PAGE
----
The American team is said to be frustrated and upset at Netanyahuâ€™s dismissal to date of the package, which was drafted by the NSCâ€™s Dennis Ross in close consultation with Israeli Defense Minister Ehud Barak and Israeli negotiator Yitzhak Molho.
â€œTheyâ€™re really upset,â€ one Washington Middle East hand in close contact with administration officials said Tuesday. â€œAt the end of the day, they made this incredibly good faith effort to keep Bibi at the table.â€ And Bibi proved as yet unwilling to budge.
â€œâ€™We put our asses on the line,â€™â€ the sense of dismay among the U.S. Middle East team at Netanyahu’s rejection of the U.S. package was described. â€œâ€™We worked with your defense minister and gave you this amazing deal, all the cover you needed to extend the freeze. And you not only rejected it, but put forward a counterproposal [demanding Palestinian recognition of Israel as a Jewish state] pandering to the right and a stalling tactic.â€™â€
Add to that the complaint of administration water carrier and thumb sucker, Thomas Friedman, that Israel’s acting like a spoiled child.
Aside from the fact that the “counterproposal” should be a premise of any peacemaking, what’s troubling is that there is no other country that seemingly gets singled out with kind of leak or synchronized cajoling.
Last year President Obama asked King Abdullah to offer a confidence building measure to Israel. Abdullah refused. There was no orchestrated outrage parcelled out to reporters and pundits to show the adminstration’s dissatisfactoin with the Saudis.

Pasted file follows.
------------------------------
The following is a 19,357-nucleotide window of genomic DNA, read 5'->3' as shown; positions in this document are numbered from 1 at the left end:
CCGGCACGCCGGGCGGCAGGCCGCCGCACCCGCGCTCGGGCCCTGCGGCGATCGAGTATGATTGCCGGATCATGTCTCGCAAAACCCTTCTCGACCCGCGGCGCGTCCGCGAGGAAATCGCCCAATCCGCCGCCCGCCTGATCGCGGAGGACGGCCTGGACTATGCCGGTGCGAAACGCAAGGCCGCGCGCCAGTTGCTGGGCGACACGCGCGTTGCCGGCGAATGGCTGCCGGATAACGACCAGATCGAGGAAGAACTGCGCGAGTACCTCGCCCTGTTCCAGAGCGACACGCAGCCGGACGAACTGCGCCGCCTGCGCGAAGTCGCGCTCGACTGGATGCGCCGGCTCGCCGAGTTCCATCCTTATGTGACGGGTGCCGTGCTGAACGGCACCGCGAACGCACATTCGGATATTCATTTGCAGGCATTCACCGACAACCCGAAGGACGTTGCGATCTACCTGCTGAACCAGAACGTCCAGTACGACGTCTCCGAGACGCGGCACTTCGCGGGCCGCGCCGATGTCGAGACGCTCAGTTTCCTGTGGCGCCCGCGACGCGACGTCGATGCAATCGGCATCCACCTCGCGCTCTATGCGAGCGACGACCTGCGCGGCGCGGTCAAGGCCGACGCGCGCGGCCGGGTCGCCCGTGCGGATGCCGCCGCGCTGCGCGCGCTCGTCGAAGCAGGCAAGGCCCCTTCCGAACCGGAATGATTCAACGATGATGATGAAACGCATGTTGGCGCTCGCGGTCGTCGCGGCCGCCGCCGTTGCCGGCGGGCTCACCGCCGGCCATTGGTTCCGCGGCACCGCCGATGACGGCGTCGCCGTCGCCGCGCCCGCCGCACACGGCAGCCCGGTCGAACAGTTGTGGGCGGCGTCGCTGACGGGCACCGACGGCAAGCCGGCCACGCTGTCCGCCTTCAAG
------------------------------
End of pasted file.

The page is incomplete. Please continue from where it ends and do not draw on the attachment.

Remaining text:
Now we learn that the administration has decided to reward the Saudi stubbrorness.
Defense industry analysts said the weapons sale is key to U.S. efforts to boost support among Arab allies and counter any threats from Iran. The deal is also seen as a boon for U.S. defense companies as the Pentagon tightens its budget in ways that could curb contracting opportunities.
Boeing makes the F-15, the Apaches, the Little Birds and some of the other equipment. Raytheon makes some of the anti-radar missiles.
“There’s an enormous amount at stake in terms of U.S. foreign policy, credibility in the region, and the health of the aerospace industry,” said Richard Aboulafia, an aerospace industry analyst at the Teal Group in Fairfax. “When you sell combat aircraft you’re also selling a strategic relationship. It is a symbolic commitment to consult on common defense issues, and when you operate the same equipment, that often means joint training and an ongoing military relationship.”
The sale is framed as a good thing (“to counter threats from Iran) and little oppostion is mentioned. (That comes from Rep Weiner.)
If Israel were treated to some sort of positive attention from the administration but was deemed to be obstinate, the critics from within and without the administration would be quoted all over the article. Support for those ungrateful Israelis is uesless, it could only the result of that outsized Jewish influence on politics. But the uncooperative Saudis get a huge weapons package and the hypreventilators are silent. Again, which lobby distorts America’s interests?
Crossposted on Soccer Dad.